Hill-Thomas Debate Taxes Civility

By Freivogel, William H. | St Louis Post-Dispatch (MO), November 1, 1993 | Go to article overview

Hill-Thomas Debate Taxes Civility


Freivogel, William H., St Louis Post-Dispatch (MO)


CLARENCE THOMAS started his work on the Supreme Court two years ago this week, yet he is still haunted by the ghost of Anita Hill's sexual-harassment allegations.

Hardly a month passes without a journalistic re-examination of the October weekend when Hill's graphic allegations and Thomas' angry denials captivated the nation.

There was the book by David Brock, a Washington Times reporter, debunking Hill's story. Then a response to Brock, debunking the debunker. Then Brock's rebuttal. Finally, an article in The New Yorker portraying Thomas as an angry man taking his revenge from the high court bench through archconservative positions.

Meanwhile, the subject of this scrutiny is ridiculed in TV skits - can't travel without Secret Service protection and can't give a speech without protesters at the door.

An argument may be made that all this is healthy in a robust democracy.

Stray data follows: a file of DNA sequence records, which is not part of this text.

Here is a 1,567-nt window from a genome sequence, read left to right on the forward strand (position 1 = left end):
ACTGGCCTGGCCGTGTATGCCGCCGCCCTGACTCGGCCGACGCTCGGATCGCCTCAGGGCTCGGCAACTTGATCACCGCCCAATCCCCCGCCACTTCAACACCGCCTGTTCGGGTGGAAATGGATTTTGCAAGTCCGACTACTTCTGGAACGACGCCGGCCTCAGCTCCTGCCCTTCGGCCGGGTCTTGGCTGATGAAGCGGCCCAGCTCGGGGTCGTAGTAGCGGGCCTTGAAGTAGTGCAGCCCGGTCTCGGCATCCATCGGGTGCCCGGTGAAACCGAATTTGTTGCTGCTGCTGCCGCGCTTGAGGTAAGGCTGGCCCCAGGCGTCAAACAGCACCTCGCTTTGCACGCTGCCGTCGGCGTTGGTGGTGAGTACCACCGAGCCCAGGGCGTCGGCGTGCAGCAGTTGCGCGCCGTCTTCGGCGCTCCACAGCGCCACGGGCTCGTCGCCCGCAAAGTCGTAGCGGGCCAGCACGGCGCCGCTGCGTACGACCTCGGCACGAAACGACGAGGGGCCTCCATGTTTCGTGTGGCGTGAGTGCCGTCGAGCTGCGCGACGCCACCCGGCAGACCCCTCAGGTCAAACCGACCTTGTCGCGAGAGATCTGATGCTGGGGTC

But there are arguments on the other side. The Hill-Thomas debate drains civility from public discourse. In addition, it encourages the growth of a wing of the women's movement that is focused on victimization rather than a broader view of women's rights.

First, civility.

The notion itself seems hopelessly old-fashioned in this take-no-prisoners era of political combat. Years of achievement are vaporized in a media minute.

Perhaps Robert Bork, John Tower and Lani Guinier all deserved to lose. But the public dismemberment of their reputations was brutal.

What does civility dictate for Clarence Thomas?

Maybe we in the press should avoid snide asides, such as one in a recent wire story saying that Thomas sometimes doesn't listen to oral arguments. Nor do we need a paragraph about Thomas every time a sex-harassment case comes up.

Granted, Thomas is a man of contradictions. He professed sympathy for African-American prisoners at his confirmation, but he doesn't think the Constitution bars all prison beatings. He is the product of largely desegregated schools and colleges, yet is ready to dismantle school desegregation. He is a beneficiary of affirmative action, but seems not to believe in it.

Despite the bedeviling contradictions, legal experts of varying political stripes give Thomas' opinions high marks for scholarship.

The second point, about the role of victimization in the women's movement, is tricky. …

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